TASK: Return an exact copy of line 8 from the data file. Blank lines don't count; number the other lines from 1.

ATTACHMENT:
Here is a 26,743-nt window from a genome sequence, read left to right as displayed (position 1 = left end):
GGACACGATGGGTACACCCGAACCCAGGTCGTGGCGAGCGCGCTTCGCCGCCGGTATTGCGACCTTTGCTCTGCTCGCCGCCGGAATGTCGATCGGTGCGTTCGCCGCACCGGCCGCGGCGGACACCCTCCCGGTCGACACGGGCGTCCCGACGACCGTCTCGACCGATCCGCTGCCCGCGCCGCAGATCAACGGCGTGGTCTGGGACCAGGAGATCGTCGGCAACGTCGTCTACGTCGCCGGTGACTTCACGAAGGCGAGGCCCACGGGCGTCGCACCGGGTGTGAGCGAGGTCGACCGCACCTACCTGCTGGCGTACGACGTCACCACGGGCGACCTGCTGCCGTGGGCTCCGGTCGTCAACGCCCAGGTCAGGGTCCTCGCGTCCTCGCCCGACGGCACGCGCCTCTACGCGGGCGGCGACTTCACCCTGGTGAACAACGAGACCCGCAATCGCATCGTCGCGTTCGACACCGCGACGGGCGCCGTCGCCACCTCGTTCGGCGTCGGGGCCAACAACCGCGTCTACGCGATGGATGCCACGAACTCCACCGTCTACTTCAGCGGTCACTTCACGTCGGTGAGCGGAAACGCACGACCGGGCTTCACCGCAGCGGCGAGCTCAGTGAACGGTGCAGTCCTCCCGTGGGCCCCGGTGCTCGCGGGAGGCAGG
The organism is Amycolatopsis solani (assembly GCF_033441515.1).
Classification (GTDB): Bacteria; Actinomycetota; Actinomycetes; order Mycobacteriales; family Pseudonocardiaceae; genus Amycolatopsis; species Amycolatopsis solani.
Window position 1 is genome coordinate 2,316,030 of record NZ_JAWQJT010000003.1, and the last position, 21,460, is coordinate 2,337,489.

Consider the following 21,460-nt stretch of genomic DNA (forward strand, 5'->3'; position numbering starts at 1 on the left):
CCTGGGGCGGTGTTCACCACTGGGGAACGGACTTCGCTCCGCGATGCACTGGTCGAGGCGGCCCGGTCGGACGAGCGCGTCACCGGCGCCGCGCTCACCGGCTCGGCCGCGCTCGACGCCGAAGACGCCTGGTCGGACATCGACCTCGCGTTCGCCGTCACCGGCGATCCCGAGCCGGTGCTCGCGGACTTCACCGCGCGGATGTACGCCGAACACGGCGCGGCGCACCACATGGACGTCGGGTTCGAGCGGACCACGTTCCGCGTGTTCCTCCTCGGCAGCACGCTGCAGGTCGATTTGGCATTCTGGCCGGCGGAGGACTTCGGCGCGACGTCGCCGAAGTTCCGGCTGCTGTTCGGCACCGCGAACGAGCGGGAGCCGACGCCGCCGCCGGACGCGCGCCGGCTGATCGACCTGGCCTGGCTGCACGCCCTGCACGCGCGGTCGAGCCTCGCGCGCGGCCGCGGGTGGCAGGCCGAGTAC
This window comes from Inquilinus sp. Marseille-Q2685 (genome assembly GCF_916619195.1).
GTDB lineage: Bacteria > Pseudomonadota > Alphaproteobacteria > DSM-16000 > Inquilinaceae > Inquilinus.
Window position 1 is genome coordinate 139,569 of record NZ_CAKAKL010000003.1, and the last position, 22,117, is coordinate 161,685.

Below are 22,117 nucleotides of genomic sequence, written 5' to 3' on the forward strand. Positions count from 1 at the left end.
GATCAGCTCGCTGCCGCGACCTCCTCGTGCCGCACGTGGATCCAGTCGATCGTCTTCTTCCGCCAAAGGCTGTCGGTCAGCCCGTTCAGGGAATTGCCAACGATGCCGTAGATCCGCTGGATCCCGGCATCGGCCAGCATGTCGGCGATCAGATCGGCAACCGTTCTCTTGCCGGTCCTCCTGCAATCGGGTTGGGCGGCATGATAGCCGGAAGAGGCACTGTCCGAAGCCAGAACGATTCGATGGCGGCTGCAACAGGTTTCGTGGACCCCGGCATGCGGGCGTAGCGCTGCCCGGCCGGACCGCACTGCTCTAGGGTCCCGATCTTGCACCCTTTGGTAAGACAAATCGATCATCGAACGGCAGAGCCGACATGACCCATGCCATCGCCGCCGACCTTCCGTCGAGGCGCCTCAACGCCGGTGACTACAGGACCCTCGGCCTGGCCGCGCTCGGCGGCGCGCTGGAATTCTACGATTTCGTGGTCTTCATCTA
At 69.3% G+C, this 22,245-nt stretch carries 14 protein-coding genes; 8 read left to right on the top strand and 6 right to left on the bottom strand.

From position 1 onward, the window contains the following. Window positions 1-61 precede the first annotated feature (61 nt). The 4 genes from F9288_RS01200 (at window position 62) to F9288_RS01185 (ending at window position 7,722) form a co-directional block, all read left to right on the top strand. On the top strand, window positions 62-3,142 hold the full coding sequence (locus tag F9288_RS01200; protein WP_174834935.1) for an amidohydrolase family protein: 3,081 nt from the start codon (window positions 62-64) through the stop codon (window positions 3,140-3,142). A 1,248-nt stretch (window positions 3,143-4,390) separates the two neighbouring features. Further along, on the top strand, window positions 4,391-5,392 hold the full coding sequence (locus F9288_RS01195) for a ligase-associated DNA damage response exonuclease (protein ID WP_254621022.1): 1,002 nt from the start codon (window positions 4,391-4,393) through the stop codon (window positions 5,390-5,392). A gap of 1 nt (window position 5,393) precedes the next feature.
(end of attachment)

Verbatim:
This window comes from Inquilinus sp. Marseille-Q2685 (genome assembly GCF_916619195.1).